What was it about?

LEE: It was actually about my mother. It was about my mother and it was about just growing up and all the questions that I had about what it means to be a mother like my mother who had just endured so many things about coming to America. So it was personal but it was blind admissions so you didn’t put your name down. So I remember submitting it and then it won this thing and I was like, “That’s kind of cool. Maybe I’ll do that again.” So then I took a fiction class, and then I wrote a story based on a newspaper article that my teacher just happened to hand me. She cut out a little tiny article from The New York Times where four little girls had attempted suicide because they were so poor and they did it in order to make sure that their younger brother had money for school fees. She gave me this little piece of news and she goes, “Why don’t you write something about it?” So I did, and it won a prize.

So two for two.

LEE: Two for two. I know, and still, I was like, “I’m going to go to law school because that’s a real job.”

So, despite being two for two in college, you write a first novel and it’s turned down. You write a second novel and you decide it’s no good.

LEE: It’s terrible, yeah.

God composes very interesting stories.

LEE: I mean, I always think about God being a writer because the Word is so important, and whenever I’m in this whole publishing word, I think, well, God is a writer and He’s a publisher and He kind of gets it. He’s an editor and all those things. I wonder what God thinks about my little troubles. I hope that He can give me a break. Writing is really hard. You know what I always tell my fiction students whenever they go, “What do I do? How do I get published?” and I always say forget that it’s a career. Don’t think of it as a profession. Don’t think of it as a job. It’s work. It’s a vocation. It’s really, really difficult. But earn a living somewhere else because this is not how you’re going to make it. I know very successful writers and they don’t make money from selling their books. So you do it because you love it, but don’t do it because you think it’s going to deliver something in your life. As a matter of fact, I recently said this, it’s not redemption. Your book is not redemption. It will not redeem all the pain and suffering in your life. It’s something that you make because you feel called to write that story, and if you don’t feel called to write that story, don’t write it. Do something else. Take up golf.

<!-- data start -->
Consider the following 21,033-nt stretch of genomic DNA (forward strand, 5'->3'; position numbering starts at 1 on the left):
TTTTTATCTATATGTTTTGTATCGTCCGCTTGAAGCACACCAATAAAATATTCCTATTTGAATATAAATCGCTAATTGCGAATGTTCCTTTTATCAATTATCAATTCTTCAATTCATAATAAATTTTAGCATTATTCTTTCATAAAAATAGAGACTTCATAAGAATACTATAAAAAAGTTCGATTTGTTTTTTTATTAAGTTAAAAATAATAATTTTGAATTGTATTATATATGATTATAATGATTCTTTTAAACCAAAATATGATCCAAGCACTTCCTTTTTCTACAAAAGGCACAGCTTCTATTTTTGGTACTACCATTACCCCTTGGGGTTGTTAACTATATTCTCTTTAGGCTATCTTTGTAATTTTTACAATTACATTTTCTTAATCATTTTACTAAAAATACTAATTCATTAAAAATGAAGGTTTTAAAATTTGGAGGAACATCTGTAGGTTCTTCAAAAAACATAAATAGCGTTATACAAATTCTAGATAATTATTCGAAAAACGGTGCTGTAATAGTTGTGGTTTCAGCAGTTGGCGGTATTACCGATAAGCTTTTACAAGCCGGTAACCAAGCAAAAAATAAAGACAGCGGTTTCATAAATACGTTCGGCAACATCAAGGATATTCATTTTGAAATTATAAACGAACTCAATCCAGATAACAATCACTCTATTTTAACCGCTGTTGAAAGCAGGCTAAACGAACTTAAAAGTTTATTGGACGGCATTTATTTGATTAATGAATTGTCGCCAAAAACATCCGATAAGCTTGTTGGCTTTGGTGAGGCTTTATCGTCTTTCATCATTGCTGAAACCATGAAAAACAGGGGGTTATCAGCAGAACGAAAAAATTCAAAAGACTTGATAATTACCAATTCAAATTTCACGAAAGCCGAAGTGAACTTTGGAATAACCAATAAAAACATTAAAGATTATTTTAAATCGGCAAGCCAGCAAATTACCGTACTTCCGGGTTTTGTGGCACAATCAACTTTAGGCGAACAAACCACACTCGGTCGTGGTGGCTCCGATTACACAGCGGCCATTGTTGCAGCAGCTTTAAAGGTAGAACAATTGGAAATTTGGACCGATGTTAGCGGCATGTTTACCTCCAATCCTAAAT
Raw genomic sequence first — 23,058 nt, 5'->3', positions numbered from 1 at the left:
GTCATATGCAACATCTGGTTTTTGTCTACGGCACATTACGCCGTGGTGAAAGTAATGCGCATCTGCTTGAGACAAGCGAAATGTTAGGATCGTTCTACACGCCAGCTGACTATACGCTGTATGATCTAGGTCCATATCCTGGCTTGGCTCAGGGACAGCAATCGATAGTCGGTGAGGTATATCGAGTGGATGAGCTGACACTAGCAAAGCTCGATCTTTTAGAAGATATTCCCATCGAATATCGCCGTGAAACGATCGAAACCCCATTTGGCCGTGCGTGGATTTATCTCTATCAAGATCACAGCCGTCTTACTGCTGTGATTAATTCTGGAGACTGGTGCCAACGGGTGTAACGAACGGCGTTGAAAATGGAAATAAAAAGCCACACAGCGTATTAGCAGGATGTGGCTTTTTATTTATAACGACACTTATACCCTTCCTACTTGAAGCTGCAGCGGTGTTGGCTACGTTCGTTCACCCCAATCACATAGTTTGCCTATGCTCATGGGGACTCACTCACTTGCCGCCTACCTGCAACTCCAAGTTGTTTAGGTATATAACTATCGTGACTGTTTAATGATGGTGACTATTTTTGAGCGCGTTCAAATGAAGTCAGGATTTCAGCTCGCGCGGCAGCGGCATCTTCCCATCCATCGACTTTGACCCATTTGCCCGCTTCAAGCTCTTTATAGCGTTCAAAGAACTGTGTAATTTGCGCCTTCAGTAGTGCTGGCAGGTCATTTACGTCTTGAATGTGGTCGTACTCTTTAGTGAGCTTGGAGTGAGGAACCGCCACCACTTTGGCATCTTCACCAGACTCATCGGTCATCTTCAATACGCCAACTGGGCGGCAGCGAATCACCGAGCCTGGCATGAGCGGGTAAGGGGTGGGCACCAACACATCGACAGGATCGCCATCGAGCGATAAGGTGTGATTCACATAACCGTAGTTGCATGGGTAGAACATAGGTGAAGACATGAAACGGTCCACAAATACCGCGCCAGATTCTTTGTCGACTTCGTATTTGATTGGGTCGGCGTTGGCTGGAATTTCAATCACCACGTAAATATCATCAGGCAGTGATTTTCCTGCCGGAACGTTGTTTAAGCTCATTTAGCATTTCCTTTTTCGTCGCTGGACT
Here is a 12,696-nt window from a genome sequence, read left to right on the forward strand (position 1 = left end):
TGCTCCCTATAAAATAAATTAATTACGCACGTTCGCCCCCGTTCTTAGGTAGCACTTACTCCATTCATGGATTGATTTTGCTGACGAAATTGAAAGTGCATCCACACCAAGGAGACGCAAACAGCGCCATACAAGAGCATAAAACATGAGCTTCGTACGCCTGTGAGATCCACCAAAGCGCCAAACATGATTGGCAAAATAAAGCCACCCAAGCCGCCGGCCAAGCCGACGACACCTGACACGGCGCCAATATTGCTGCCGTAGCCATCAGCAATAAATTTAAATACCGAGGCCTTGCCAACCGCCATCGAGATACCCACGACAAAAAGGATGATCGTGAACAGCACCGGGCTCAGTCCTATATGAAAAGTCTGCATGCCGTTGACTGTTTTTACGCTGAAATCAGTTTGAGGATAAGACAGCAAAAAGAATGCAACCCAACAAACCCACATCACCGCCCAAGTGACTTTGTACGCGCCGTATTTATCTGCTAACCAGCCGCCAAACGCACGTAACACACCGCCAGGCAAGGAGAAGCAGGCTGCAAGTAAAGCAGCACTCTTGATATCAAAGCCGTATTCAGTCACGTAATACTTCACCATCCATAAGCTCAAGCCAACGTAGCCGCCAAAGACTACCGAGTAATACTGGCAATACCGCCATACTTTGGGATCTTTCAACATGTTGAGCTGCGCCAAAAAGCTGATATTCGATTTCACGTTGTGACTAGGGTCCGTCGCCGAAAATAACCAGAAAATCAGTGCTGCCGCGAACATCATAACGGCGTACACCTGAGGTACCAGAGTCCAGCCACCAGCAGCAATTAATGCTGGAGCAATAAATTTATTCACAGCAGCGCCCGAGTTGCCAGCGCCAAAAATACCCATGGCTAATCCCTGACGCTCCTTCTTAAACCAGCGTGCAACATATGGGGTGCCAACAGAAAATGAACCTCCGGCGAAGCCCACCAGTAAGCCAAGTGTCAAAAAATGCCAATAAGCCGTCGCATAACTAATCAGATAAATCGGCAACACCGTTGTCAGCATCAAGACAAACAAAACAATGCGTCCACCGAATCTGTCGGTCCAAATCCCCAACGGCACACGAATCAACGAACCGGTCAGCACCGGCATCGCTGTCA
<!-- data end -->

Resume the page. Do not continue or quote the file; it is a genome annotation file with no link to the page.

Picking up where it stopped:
When you look back at these two, I mean, two terrific novels you’ve done, Free Food for Millionaires and Pachinko, don’t you think, yeah, it’s worthwhile with all the struggles?

LEE: I do. I don’t think of myself as this big intellectual, this big artist. I think I want to make something really beautiful. I want it to shimmer. I want it to stand the test of time. So, I feel really humbled by the fact that I get to do this, but I hope that I get to continue to do this because it does take all this time.

REICHARD: That’s author Min Jin Lee speaking with WORLD’s Marvin Olasky.


(Photo by Evan Agostini/Invision/AP) Author Min Jin Lee attends the 68th National Book Awards Ceremony and Benefit Dinner in New York.

WORLD Radio transcripts are created on a rush deadline. This text may not be in its final form and may be updated or revised in the future. Accuracy and availability may vary. The authoritative record of WORLD Radio programming is the audio record.